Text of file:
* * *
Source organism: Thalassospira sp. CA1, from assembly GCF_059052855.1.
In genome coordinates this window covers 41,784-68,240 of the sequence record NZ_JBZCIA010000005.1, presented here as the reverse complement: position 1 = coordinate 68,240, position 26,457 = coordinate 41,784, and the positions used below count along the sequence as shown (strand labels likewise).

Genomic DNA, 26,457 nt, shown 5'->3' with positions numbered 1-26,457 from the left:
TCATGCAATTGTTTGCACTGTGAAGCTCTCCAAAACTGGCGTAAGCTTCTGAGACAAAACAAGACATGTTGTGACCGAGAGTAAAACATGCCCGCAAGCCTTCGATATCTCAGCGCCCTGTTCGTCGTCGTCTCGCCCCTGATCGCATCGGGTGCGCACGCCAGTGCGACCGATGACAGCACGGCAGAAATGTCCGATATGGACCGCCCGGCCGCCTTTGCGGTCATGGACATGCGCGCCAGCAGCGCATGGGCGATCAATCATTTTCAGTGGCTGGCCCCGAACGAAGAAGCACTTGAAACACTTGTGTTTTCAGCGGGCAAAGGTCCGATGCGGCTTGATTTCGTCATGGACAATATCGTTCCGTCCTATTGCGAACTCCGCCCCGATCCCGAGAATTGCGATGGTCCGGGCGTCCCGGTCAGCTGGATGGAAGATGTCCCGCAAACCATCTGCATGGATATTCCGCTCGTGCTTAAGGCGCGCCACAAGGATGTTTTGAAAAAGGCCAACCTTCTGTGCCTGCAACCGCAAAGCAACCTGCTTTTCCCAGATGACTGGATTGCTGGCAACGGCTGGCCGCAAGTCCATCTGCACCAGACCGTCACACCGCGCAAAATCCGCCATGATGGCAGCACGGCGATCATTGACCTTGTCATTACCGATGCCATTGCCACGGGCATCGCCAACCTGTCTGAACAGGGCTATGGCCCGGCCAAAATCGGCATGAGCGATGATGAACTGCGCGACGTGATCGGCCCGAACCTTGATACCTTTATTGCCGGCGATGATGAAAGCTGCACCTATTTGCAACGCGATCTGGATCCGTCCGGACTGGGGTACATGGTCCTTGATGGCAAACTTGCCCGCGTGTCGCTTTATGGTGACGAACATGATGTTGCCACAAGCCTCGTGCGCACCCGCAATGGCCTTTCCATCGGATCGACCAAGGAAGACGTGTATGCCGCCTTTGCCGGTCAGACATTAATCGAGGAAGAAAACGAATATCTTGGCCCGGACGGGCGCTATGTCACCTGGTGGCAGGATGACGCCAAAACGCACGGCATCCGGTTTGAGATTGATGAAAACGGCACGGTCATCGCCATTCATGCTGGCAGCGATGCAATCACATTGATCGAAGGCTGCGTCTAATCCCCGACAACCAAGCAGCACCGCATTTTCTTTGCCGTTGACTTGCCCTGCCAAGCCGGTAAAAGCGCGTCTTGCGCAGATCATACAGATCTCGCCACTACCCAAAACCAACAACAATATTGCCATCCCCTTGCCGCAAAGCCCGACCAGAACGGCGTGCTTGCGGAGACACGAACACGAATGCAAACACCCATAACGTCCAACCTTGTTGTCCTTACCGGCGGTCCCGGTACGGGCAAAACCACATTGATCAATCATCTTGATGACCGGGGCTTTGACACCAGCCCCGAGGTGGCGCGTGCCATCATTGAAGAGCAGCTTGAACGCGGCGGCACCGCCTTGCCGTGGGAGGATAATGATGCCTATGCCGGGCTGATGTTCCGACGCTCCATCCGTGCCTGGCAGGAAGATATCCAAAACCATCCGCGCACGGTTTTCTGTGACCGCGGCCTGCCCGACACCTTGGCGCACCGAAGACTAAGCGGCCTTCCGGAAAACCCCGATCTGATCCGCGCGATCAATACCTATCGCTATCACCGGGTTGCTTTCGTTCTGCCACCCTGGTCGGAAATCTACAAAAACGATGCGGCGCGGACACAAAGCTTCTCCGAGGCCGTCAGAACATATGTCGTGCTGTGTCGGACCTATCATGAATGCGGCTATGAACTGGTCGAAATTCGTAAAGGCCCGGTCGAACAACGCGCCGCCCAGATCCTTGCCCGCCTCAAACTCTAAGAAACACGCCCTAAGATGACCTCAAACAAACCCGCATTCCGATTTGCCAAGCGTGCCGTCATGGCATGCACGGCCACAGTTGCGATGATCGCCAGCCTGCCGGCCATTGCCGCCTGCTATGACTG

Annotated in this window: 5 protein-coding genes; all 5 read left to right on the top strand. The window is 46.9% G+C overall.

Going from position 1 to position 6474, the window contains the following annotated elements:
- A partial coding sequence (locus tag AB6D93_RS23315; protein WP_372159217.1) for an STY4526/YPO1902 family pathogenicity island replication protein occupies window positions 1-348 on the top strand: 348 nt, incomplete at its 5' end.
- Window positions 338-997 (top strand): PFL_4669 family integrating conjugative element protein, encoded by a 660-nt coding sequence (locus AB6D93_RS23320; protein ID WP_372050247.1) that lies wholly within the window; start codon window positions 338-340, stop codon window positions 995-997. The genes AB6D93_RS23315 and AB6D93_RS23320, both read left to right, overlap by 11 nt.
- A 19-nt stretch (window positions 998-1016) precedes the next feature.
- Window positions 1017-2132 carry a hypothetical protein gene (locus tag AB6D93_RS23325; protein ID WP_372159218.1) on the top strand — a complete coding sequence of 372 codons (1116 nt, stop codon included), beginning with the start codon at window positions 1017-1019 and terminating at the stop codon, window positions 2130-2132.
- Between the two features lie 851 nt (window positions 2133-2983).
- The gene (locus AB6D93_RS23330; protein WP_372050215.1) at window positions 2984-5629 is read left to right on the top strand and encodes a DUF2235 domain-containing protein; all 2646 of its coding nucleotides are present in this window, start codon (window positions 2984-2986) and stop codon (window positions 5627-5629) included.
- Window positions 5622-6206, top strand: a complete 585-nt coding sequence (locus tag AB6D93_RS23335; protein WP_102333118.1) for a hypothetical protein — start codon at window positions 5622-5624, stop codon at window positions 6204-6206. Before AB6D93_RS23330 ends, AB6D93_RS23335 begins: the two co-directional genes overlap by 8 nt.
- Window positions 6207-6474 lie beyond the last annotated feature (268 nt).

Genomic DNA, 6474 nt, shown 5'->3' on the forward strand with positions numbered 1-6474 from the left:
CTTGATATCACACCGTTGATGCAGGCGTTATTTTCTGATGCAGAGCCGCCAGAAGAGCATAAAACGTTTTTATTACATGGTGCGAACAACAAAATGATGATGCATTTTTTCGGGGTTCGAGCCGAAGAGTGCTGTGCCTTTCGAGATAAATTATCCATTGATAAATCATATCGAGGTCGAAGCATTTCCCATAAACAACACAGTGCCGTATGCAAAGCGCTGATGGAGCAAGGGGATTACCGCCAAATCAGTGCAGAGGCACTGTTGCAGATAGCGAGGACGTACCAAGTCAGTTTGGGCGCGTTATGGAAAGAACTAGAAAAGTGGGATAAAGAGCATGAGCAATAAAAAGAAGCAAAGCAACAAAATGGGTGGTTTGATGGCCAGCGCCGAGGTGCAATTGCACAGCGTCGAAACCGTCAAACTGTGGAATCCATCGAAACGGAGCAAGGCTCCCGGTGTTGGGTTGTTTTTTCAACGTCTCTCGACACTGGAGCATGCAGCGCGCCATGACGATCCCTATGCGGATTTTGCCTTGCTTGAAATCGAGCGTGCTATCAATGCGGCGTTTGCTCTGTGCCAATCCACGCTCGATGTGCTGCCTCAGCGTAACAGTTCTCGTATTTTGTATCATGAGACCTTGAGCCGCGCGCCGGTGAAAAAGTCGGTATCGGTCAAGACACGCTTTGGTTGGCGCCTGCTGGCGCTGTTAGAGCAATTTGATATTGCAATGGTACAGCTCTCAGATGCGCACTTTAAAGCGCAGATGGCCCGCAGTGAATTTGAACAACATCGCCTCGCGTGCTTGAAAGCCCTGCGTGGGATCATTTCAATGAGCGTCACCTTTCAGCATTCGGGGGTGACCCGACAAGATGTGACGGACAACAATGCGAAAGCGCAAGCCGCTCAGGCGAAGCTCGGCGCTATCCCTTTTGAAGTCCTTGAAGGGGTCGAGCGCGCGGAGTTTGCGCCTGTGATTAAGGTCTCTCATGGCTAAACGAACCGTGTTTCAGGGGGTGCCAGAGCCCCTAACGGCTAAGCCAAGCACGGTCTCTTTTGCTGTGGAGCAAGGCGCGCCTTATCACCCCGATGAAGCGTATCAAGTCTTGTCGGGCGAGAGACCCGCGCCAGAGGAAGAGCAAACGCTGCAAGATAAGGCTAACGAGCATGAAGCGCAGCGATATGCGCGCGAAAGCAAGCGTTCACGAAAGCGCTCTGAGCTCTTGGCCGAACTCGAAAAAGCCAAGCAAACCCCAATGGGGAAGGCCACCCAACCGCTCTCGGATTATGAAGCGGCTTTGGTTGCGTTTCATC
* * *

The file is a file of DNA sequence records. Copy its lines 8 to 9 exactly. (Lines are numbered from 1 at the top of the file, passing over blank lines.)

- Window positions 338-997 (top strand): PFL_4669 family integrating conjugative element protein, encoded by a 660-nt coding sequence (locus AB6D93_RS23320; protein ID WP_372050247.1) that lies wholly within the window; start codon window positions 338-340, stop codon window positions 995-997. The genes AB6D93_RS23315 and AB6D93_RS23320, both read left to right, overlap by 11 nt.
- A 19-nt stretch (window positions 998-1016) precedes the next feature.